FIGHTING WORDS/ WHATEVER/ Nick Paumgarten on why Russell Crowe got angry.
THE FINANCIAL PAGE/ ALL THE OIL IN CHINA?/ James Surowiecki on the Chinese government's bid for Unocal.

ONWARD AND UPWARD WITH THE ARTS/ Calvin Tomkins/ The Missing Madonna/ The Met's fifty-million-dollar painting.
SHOUTS & MURMURS/ Ian Frazier/ Square One
ANNALS OF ENTERPRISE/ Kevin Conley/ The Players/ Poker becomes a career path of choice.*
A REPORTER AT LARGE/ Jane Mayer/ The Experiment/ Is the military devising new methods of interrogation at Guant·namo?*
LETTER FROM BEIJING/ Jianying Zha/ The Turtles/ The star couple of Chinese real estate.*
FICTION/ Allegra Goodman/ "Long-Distance Client"

THE CRITICS
A CRITIC AT LARGE/ Margaret Talbot/ The Candy Man/ Why children love Roald Dahlís storiesóand many adults don't.
THE ART WORLD/ Peter Schjeldahl/ Two Views/ CÈzanne vs. Pissarro.
THE CURRENT CINEMA/ David Denby/ Stayin' Alive/ "War of the Worlds" and "Hustle & Flow."

FROM THE ARCHIVE
ANNALS OF JUSTICE/ Jane Mayer/ Outsourcing Torture/ The secret history of America's 'extraordinary rendition' program./ Issue of 2005-02-14 [see other articles from this issue.]

* Not currently online.
Subscribe to the New Yorker via Amazon

guy_ben-ner_elia.jpgGuy Ben-Ner's in the zone these days; his ingenious video, "Elia - a story of an ostrich chick," made like one of those anthropomorphizing Disney nature documentaries from the 50's, is included in PS1's Greater NY show. Now, he's representing Israel in the Venice Biennale.

At Venice, Ben-Ner talks with PS1 curator Bob Nickas about his work and how he uses adaptive techniques for shooting under directorial duress. He references silent film, in which the camera couldn't move, and nature documentaries, where you can't direct animals. Ben-Ner uses his kids in his videos, which requires a certain creativity to get anything down on tape.

Ben-Ner's segment lasts about 15 minutes, and then Nickas and his too-smart sidekicks spiral out of control, gushing over Vezzoli's Caligula trailer--in exactly the critically unaware way that bugs so bad. While Ben-Ner sits silently by for the next 30-40 minutes, the curator/writer conversation encapsulates exactly the kind of hermetic, bitchy Venetian oneupsmanship that shouldn't be recorded, much less broadcast. Don't miss it.

WPS1 Venice Conversation - The Bob Nickas Roundtable
[wps1.org]

cardiff_spock_five.jpgSarah Boxer is disappointed in--can I say it? too late--Janet Cardiff's online piece, Eyes of Laura. Cardiff created a journal (don't tell the bloggers, but she actually calls it a blog) for a bored security guard in the Vancouver art gallery which commissioned the piece.

Boxer seems to feel the work depends on a suspension of disbelief that is actually IS a work of art, particularly one by Cardiff: "Maybe the illusion of the Web site collapses because it is, paradoxically, too complete, too fleshed out." I can't imagine this is the case.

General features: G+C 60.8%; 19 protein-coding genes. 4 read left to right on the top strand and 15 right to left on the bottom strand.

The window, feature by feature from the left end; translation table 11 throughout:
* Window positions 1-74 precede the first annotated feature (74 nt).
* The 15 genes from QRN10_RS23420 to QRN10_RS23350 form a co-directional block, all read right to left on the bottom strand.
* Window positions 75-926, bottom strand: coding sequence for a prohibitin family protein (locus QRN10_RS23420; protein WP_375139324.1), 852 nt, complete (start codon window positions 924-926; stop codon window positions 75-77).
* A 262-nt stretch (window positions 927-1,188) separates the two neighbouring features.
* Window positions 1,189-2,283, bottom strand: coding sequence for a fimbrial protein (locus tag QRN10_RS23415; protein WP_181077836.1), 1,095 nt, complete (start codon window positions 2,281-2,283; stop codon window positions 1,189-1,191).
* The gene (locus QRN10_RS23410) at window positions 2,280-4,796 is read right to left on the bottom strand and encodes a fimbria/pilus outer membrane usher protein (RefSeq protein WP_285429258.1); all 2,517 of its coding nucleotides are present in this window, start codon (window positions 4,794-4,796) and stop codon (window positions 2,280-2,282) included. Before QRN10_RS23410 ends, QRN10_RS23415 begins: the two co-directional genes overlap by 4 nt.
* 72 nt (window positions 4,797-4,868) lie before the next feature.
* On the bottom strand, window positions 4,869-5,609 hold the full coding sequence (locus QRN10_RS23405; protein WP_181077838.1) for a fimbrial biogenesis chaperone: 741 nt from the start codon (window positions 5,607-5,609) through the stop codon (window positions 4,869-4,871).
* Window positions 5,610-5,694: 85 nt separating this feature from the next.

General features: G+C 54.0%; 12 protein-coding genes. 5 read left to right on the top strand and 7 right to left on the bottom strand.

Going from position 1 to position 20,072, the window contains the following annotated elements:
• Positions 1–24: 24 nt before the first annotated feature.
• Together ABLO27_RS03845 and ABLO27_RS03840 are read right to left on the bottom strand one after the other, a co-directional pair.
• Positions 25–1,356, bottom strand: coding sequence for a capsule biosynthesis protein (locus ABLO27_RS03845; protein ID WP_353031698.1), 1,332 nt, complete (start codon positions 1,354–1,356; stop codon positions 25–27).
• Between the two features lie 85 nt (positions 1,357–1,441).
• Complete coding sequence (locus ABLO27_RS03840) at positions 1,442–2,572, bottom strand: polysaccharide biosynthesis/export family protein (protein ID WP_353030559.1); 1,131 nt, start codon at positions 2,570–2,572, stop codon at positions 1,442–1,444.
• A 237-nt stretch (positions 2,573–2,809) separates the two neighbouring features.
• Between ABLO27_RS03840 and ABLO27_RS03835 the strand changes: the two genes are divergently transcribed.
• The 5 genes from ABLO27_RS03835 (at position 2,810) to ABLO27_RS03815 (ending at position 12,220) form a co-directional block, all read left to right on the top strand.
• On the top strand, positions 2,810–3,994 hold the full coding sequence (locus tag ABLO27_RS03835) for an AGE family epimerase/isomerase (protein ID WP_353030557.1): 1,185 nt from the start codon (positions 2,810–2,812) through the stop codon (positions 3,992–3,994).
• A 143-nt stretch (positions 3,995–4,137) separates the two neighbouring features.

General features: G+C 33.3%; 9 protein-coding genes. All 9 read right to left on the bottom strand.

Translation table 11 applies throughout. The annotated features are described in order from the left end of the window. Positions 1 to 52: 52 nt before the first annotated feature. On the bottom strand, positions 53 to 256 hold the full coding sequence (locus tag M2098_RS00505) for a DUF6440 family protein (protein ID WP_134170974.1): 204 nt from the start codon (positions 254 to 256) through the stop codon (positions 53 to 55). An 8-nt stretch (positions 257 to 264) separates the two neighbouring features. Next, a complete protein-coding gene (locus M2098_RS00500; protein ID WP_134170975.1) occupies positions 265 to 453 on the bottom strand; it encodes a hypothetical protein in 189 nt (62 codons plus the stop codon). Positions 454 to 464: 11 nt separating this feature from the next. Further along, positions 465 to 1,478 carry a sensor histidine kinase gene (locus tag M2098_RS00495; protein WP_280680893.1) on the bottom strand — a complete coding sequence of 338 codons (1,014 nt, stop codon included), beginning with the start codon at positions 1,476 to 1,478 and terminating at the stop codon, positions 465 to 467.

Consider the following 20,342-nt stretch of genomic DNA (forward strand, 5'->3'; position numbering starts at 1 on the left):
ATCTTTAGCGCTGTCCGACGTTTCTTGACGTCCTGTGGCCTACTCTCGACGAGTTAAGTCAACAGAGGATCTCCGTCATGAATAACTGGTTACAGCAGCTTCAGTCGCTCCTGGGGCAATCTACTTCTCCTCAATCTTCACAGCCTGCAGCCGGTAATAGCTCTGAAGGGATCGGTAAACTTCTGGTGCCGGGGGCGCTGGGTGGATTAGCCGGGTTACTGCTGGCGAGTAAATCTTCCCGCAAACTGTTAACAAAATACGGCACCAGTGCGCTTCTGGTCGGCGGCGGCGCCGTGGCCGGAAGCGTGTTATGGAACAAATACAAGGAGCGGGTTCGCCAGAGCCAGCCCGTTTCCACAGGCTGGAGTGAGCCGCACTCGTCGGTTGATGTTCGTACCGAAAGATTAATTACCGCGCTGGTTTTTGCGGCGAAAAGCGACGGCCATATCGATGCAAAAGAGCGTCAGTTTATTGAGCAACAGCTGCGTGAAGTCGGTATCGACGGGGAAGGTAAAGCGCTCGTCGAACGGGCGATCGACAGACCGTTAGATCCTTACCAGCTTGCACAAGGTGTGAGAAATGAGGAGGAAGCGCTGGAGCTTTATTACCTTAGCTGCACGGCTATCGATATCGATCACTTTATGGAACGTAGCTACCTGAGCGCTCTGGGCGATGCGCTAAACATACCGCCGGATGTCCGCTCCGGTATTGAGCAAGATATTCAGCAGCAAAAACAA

While the site doesn't have opening credits or anything, Cardiff's association with it is not as secret as Boxer seems to think. First there's the site's distribution. I'm sure it's promoted/shown at the gallery itself, as any artwork would be. And as Zeke pointed out, the project launch was advertised on e-flux, the giant art world mailing list. Articles like Boxer's mention it in the context of Cardiff. Googling either Cardiff or "Eyes of Laura" completes the circuit, too. The number of site visitors without a Cardiff clue must be miniscule/irrelevant.

As for the site experience itself, Boxer's right, it's too slick. What security guard's blog asks you to check your media player preferences and tells you to get Flash before entering? From the get-go, it's an intentional construct, an Online Experience. It's true the red-on-red text (hidden in my browser) on the splash page gives only the fictional author's explanation of her site, but Cardiff is mentioned multiple times in the source code. And of course, the domain name itself belongs to her.

On those terms, then, Eyes of Laura is The Idea (a fictional journal) plus the ideas and observations within it, which are thoughtfully, earnestly cryptic and fragmented, but self-consciously so (no "I'm scratching my butt, I'm so bored." entries, but then maybe Laura just would never write that. Oh wait, I'm wrong: "June 28...Have you ever seen a 'Spock Five'?")

Compared to her audio walks, the online piece may feel over-produced, but it's within Cardiff's range: she's done video tours, too, after all, and her Venice pavilion/theater was like a ride at an art world Epcot Center. As one who's lost the trail on a Cardiff walk before (St Louis), and had her stage-whispered narrative play out over visuals I selected myself, the website's degree of user control is welcome. I'd argue for even more--an actual blog format--even at the expense of some slickness.

Ultimately, though, Boxer and I agree on one point, if for different reasons. The character of Laura doesn't quite work. Cardiff's pieces are always mannered, and I've always taken them as extensions or iterations of the artist herself. A lot of art works that way; even when the artist doesn't intend it to, it gets read that way. So when I read "Laura" explaining "her" site, like this:

"But remember this is all illicit and voyeuristic and illegal. Remember, I am putting my job on the line so you can see this stuff."

I don't hear a 25-year-old guard; I hear an artist in her late 30's trying real hard to sound transgressive, to sound cool, to sound 25.